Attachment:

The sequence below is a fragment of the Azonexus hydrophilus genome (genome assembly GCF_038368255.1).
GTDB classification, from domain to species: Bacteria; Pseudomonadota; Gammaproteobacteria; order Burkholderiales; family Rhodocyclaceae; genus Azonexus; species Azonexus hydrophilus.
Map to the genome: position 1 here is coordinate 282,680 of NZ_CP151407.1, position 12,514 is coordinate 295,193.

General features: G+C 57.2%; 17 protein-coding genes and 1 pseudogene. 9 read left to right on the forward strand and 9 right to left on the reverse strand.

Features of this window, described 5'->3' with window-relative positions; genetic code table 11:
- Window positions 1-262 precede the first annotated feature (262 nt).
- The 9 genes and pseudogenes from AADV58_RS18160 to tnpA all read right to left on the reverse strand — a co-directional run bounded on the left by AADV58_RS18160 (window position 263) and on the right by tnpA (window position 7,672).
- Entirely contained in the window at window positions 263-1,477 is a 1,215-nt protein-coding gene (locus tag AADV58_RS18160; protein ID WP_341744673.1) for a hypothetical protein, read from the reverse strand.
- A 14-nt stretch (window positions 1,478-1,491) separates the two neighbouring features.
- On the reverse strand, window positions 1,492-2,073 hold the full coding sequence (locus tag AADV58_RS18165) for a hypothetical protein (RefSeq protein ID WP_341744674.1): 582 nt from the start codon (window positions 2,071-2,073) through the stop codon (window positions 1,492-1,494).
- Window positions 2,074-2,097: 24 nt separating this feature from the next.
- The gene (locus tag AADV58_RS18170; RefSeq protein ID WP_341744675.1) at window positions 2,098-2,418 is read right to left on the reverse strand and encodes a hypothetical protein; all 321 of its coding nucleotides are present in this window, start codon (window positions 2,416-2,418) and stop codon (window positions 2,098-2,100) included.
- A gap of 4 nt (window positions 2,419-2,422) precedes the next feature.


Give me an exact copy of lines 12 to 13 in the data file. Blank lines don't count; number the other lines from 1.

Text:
- The gene (locus tag AADV58_RS18170; RefSeq protein ID WP_341744675.1) at window positions 2,098-2,418 is read right to left on the reverse strand and encodes a hypothetical protein; all 321 of its coding nucleotides are present in this window, start codon (window positions 2,416-2,418) and stop codon (window positions 2,098-2,100) included.
- A gap of 4 nt (window positions 2,419-2,422) precedes the next feature.